Elaine Pearson:                  And so I think, it is really important for democratic countries like Australia, New Zealand, Japan, Korea. It’s not simply, I guess, the place of Western governments to be speaking out for these things, certainly at Human Rights Watch, we’ve been investing more in middle power countries, not just western countries, because we think that they’re really crucial to the global fight to press for human rights. So it depends, a really good case example, the Japanese government gives massive aid all around the region, yet never has really raised human rights concerns. It never comes with any conditionality attached. So we’ve certainly been working with a Japanese MPs, to talk about the importance of making sure, at least in the aid packages, that there is some human rights benchmarks, or human rights monitoring that they’re doing, and trying to get the Japanese government to be a little bit more outspoken on some rights issues.

Misha Zelinsky:                  Okay. So you mentioned Australia, so circling back to us again, which we sort of started, I think it’s a good time to talk about it. What is Australia’s role in maintaining … we’ve said, and it’s very clear that Australia benefits, middle size economy, we’re down at the bottom of the world. We benefit from a liberal rules based order. What’s our role in maintaining that? Do we have a role? I mean, how does a middle power navigate this sort of uncertain times, where there’s these sort of emerging tensions between titans, globally?

Elaine Pearson:                  Yeah, so look, I mean I think, it’s about standing up. Consider having a consistent principal position on human rights, and standing up for those values, and those principles, wherever they under threat. And this doesn’t mean megaphone diplomacy, or … I hate that term because the whole idea that you would shout at someone through a megaphone, obviously is never going to be effective.

Misha Zelinsky:                  We do it at the unions, but …

Elaine Pearson:                  But maybe not, maybe not in senior meetings between prime ministers and foreign ministers. And it doesn’t mean lecturing other countries, but it also means finding ways to support civil societies, support human rights defenders, to support the lawyers and people in those countries, who frankly are under attack for their views. And so it might be simple things like, you know, inviting them to embassy functions, providing support to organizations who really need that work to document human rights abuses. But I think it’s also calling governments out, when people are unfairly prosecuted, or when political prisoners go to jail, and showing governments that the Australian government cares about these values.

Misha Zelinsky:                  And so, I mean, I think Ozzie’s often wonder, when we look at the world, we think, do we really matter? We’ve got our alliances, and they kind of taking care of us and the world and we just sort of ride along. Does our opinion matter in this space? Are we seen as a serious player in the human rights space? I mean, how much should we care about this, and what’s our influence, in a realistic sense?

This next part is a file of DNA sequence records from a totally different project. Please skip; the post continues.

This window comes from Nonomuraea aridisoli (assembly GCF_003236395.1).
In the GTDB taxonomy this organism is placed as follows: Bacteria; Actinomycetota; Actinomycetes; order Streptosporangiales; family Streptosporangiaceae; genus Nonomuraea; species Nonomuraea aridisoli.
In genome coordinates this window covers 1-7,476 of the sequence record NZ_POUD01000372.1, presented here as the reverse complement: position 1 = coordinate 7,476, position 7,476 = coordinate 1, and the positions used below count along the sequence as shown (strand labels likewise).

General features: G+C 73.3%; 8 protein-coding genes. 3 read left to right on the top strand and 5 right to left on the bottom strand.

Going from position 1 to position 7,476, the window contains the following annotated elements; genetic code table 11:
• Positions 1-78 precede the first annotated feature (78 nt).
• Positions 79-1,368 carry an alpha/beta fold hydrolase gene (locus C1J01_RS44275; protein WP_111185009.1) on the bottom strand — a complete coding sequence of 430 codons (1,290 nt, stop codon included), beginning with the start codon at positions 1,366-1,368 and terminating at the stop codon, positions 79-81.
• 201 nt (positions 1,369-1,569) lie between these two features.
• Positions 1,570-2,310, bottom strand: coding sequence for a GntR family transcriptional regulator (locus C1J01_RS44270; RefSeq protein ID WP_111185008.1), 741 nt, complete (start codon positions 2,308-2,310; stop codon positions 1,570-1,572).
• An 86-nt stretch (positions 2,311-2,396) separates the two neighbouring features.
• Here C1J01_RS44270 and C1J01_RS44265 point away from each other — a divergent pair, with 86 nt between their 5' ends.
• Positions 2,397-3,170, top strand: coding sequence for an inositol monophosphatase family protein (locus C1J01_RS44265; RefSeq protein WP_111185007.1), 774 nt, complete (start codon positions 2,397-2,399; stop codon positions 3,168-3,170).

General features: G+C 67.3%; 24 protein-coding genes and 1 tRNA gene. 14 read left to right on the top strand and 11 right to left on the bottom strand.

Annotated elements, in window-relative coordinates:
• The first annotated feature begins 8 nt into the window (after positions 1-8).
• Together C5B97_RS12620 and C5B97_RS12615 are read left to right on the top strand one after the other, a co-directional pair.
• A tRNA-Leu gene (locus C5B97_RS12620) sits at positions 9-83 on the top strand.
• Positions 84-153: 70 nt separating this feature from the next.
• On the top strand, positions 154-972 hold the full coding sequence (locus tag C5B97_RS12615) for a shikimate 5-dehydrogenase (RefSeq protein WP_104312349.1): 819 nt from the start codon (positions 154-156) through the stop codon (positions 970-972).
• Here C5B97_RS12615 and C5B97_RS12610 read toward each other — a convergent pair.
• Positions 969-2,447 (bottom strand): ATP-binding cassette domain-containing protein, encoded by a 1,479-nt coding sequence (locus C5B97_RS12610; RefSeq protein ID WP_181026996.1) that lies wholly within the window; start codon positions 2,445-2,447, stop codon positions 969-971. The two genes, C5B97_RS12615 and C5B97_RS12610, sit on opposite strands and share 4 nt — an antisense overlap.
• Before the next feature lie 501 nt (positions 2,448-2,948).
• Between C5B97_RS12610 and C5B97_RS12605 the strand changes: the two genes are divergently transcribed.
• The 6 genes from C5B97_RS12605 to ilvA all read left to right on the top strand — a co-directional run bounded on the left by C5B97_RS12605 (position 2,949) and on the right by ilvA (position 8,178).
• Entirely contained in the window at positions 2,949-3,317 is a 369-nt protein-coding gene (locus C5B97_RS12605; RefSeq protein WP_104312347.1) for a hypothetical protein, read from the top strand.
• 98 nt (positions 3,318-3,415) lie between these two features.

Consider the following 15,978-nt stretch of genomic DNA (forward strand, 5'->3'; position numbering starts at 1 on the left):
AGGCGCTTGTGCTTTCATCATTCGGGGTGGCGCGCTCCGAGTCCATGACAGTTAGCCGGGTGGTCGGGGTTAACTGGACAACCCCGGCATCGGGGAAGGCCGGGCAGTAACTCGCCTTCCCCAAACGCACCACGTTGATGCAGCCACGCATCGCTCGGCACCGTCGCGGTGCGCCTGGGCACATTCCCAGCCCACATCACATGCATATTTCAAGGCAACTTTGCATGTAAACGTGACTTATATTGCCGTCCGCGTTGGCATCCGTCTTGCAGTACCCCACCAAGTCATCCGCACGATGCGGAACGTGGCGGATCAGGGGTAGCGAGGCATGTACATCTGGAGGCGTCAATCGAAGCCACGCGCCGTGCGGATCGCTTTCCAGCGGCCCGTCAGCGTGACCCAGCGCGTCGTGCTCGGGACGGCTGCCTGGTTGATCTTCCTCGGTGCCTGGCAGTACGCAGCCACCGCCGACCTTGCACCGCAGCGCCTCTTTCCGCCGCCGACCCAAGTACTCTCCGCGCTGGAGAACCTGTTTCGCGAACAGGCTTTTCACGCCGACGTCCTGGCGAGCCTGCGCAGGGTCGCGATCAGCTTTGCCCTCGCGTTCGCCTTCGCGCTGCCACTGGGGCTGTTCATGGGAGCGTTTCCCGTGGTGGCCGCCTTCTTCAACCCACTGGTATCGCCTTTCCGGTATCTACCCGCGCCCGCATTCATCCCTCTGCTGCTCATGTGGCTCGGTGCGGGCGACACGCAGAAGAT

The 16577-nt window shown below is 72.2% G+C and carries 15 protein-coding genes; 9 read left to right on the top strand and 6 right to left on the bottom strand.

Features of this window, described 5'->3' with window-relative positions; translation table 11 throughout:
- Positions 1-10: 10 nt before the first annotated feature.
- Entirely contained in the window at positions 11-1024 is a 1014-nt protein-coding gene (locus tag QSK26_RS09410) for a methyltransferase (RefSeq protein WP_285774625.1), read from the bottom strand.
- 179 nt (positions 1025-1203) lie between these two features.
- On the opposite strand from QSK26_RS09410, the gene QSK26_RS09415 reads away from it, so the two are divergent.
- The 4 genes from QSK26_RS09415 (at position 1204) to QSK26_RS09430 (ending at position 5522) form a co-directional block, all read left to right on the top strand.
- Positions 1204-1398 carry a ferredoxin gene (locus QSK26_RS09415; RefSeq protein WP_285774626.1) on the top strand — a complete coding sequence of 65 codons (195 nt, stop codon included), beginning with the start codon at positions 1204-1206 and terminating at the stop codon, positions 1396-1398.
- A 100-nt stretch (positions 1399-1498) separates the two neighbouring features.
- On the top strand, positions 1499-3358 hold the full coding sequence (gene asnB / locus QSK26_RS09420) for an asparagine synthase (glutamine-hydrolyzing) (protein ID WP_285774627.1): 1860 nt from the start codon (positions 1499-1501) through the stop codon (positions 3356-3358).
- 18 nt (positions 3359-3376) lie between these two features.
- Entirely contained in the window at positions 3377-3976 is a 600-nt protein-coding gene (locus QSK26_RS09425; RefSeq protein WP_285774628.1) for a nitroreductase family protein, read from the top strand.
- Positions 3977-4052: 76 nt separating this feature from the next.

Elaine Pearson:                  Yes, it totally matters. I mean, I think particularly now, given that the traditional countries that spoke up very strongly about human rights, for better or for worse, the US and the UK, they’re pretty absent now. The US is completely absent on a Trump. The UK is totally preoccupied by Brexit. That leaves the EU. Canada has been pretty good, in raising these issues, but I think that really sort of opens the space for middle power countries like Australia, and particularly in the Asia Pacific region. I mean, Australia is a really important player. It has important trade and security relationships with a lot of these countries.

Elaine Pearson:                  It’s provided a lot of aid over the years, and so our voice does matter. But I think it’s not just about Australia speaking up on its own, it’s actually about Australia working in coalition with a bunch of other governments, and especially if you’re dealing with a very strong, powerful country like China, it’s not going to be effective if it’s just Australia raising its concerns on its own. But in a case like Yang, I think it’s effectively trying to get joint demarches by embassies, getting other embassies to also speak up, and speaking with a united voice on these issues.

Misha Zelinsky:                  Well, I think it’s been a really fascinating chatting, and we could talk all day about this, well I certainly could. I bore people to death with my podcast. But, so the last question I ask everybody, so Ozzie’s get asked … so the mirror version, but foreign guests get asked which Australians they’d invite to a barbecue, so three foreigners at a barbecue at Elaine Pearson’s house. Who are they, and why?